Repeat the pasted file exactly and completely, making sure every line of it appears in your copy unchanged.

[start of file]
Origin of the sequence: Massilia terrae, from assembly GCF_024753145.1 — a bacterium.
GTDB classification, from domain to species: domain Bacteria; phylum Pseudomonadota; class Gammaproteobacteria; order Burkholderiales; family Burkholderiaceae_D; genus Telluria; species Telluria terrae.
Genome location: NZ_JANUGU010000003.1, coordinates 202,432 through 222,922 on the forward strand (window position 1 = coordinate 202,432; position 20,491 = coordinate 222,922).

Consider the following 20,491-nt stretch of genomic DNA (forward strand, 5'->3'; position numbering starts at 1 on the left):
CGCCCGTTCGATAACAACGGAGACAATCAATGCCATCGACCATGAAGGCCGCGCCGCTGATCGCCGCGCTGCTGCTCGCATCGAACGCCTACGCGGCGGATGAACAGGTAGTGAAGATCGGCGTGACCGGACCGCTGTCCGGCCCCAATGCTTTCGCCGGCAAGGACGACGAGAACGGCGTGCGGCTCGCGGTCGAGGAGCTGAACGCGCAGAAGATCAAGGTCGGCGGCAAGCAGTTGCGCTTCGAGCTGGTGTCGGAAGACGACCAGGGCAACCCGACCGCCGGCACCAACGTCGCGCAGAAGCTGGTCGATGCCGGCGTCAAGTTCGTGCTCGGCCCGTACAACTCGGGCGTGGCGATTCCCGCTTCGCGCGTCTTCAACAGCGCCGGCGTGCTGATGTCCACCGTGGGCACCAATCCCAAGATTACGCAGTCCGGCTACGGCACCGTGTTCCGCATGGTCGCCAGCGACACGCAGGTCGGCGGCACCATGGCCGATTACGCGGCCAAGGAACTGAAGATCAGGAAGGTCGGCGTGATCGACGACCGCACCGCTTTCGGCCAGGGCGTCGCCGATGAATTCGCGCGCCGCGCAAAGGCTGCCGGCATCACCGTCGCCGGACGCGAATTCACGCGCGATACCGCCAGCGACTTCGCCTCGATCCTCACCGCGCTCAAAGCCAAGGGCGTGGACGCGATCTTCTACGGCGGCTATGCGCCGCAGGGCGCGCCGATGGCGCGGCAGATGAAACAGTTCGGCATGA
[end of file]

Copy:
Origin of the sequence: Massilia terrae, from assembly GCF_024753145.1 — a bacterium.
GTDB classification, from domain to species: domain Bacteria; phylum Pseudomonadota; class Gammaproteobacteria; order Burkholderiales; family Burkholderiaceae_D; genus Telluria; species Telluria terrae.
Genome location: NZ_JANUGU010000003.1, coordinates 202,432 through 222,922 on the forward strand (window position 1 = coordinate 202,432; position 20,491 = coordinate 222,922).

Consider the following 20,491-nt stretch of genomic DNA (forward strand, 5'->3'; position numbering starts at 1 on the left):
CGCCCGTTCGATAACAACGGAGACAATCAATGCCATCGACCATGAAGGCCGCGCCGCTGATCGCCGCGCTGCTGCTCGCATCGAACGCCTACGCGGCGGATGAACAGGTAGTGAAGATCGGCGTGACCGGACCGCTGTCCGGCCCCAATGCTTTCGCCGGCAAGGACGACGAGAACGGCGTGCGGCTCGCGGTCGAGGAGCTGAACGCGCAGAAGATCAAGGTCGGCGGCAAGCAGTTGCGCTTCGAGCTGGTGTCGGAAGACGACCAGGGCAACCCGACCGCCGGCACCAACGTCGCGCAGAAGCTGGTCGATGCCGGCGTCAAGTTCGTGCTCGGCCCGTACAACTCGGGCGTGGCGATTCCCGCTTCGCGCGTCTTCAACAGCGCCGGCGTGCTGATGTCCACCGTGGGCACCAATCCCAAGATTACGCAGTCCGGCTACGGCACCGTGTTCCGCATGGTCGCCAGCGACACGCAGGTCGGCGGCACCATGGCCGATTACGCGGCCAAGGAACTGAAGATCAGGAAGGTCGGCGTGATCGACGACCGCACCGCTTTCGGCCAGGGCGTCGCCGATGAATTCGCGCGCCGCGCAAAGGCTGCCGGCATCACCGTCGCCGGACGCGAATTCACGCGCGATACCGCCAGCGACTTCGCCTCGATCCTCACCGCGCTCAAAGCCAAGGGCGTGGACGCGATCTTCTACGGCGGCTATGCGCCGCAGGGCGCGCCGATGGCGCGGCAGATGAAACAGTTCGGCATGA